Want to Beat the Expat Blues?

Follow our FREE mini-course and take your life back
Get secrets to raise happy children abroad (even teenagers)
Don't miss out on the next blog posts and other goodies to fully enjoy your expatriate life.

Expats and Olympic Games – Who Are You Rooting For?

The Olympic Games are in full swing.  Rio de Janeiro - Expats and Olympic Games

More than 11,000 athletes coming from 206 countries are competing during 17 days across 306 events featuring 28 sports. Whether it is for soccer, cycling, swimming, rowing, gymnastics, golf or athletics, more than 500 000 people travelled to attend in person while 3.6 billion people are expected to watch online or on TV.

Fans all around the world are passionately supporting their country, waving flags, painting themselves with national colours or simply stopping work to follow their favourite sports. At home or at the office, many huddle in front of their screens. Others are gathering in cafes or public places to experience ‘live’ the most important events.

In this frenzy of cross-cultural sports fever, beyond the exploits, there’s a question of national pride. It’s an opportunity for intense communion, the chance for a country to feel united.

In these moments, we forget the internal political disagreements, the economic crisis, the collapse of the ecosystems, our irascible neighbour and the gossip lady next door.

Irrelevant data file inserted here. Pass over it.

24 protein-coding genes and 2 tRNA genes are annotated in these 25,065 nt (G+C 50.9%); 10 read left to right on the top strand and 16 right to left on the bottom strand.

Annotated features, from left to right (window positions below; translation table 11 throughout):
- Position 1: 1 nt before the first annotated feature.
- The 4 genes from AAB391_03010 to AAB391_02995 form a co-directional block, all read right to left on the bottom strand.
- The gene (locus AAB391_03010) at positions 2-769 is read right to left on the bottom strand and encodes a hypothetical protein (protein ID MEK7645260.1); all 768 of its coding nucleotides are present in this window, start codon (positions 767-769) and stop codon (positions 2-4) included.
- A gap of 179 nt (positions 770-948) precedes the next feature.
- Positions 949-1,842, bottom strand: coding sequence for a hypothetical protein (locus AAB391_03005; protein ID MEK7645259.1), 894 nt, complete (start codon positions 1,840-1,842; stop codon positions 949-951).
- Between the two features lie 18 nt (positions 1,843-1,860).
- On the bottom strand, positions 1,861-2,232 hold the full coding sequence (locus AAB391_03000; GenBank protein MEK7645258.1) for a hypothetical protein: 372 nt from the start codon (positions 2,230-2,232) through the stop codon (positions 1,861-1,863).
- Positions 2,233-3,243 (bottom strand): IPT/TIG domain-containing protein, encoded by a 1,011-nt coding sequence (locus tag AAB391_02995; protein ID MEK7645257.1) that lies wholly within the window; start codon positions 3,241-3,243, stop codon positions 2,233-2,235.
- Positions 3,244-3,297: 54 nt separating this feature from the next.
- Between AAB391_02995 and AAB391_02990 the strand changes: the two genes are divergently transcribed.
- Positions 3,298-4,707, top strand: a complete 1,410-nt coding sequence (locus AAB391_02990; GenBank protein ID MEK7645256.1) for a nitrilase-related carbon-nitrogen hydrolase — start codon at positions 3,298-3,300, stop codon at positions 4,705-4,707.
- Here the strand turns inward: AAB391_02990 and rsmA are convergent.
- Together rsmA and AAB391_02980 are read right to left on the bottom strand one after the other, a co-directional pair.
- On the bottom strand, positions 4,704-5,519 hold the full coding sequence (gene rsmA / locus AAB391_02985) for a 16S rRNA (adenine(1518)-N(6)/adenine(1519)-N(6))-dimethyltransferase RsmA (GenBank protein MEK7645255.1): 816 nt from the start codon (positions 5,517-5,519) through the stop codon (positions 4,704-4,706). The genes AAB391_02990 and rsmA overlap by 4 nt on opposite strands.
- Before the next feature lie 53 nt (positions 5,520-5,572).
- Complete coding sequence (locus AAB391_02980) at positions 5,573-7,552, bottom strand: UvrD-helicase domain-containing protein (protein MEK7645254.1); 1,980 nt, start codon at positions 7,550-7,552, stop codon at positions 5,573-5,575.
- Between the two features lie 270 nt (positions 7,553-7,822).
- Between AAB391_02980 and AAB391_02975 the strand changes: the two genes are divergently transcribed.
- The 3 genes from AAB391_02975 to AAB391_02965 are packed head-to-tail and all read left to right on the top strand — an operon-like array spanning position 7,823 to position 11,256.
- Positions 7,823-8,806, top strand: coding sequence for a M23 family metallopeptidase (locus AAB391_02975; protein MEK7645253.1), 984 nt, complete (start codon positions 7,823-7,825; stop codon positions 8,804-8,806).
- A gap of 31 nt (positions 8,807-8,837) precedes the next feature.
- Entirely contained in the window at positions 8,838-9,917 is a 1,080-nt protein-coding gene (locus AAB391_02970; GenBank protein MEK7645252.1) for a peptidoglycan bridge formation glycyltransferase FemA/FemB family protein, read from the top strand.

We’re all behind our athletes representing our country and by extension representing ourselves.
All united behind our country?

Well, in some families like the expat family, it’s a bit more complicated.

Who are you rooting for?
The country you were born in? The country you’re currently living in?
The country you have lived the longest in?
Your passport country? Your parents‘ passport country?

Let’s have a closer look at one family to see what it looks like.

Philippe, the dad, is French. Born and bred in France. The best — in all modesty.
He doesn’t have the slightest doubt in his mind. He’s supporting France. Of course.
He gets goosebumps when he listens to the ‘Marseillaise’.

What about the medals tally? He’s furious to be standing so far behind Great Britain and monitors closely his position with Germany.

Mary, the mum, is Canadian but her parents came from Belgium. They emigrated to Canada 2 years before Mary was born. She went to school to Vancouver and studied in Toronto.
Mary’s first choice is Canada but she also has a soft spot for Belgium. Two countries to cheer for!

What about the medals tally? Canada and Belgium are far behind, prompting some stinging comments from Philippe to Mary’s utter outrage.

Sarah, their daughter, was born in Germany and left when she was 15 years old. The family now lives in Australia. She favours Canada, a tad less France but she definitely supports Australia. She doesn’t want to stand out from her peers at school.
Secretly she also roots for Germany. She has kept contact with some friends over there. It was so hard to leave. But she can’t express herself out loud. Her father would have a fit.

Sarah has a double passport — French and Canadian — but she never lived in those countries.